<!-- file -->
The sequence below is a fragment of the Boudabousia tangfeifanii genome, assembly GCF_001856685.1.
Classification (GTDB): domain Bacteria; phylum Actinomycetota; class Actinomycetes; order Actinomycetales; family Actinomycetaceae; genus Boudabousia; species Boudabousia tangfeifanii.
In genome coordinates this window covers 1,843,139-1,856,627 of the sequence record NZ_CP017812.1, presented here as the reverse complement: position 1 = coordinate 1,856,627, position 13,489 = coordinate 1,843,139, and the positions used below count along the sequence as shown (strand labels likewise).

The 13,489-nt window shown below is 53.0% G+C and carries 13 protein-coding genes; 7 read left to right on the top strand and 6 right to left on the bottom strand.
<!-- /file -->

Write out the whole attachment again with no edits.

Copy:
The sequence below is a fragment of the Boudabousia tangfeifanii genome, assembly GCF_001856685.1.
Classification (GTDB): domain Bacteria; phylum Actinomycetota; class Actinomycetes; order Actinomycetales; family Actinomycetaceae; genus Boudabousia; species Boudabousia tangfeifanii.
In genome coordinates this window covers 1,843,139-1,856,627 of the sequence record NZ_CP017812.1, presented here as the reverse complement: position 1 = coordinate 1,856,627, position 13,489 = coordinate 1,843,139, and the positions used below count along the sequence as shown (strand labels likewise).

The 13,489-nt window shown below is 53.0% G+C and carries 13 protein-coding genes; 7 read left to right on the top strand and 6 right to left on the bottom strand.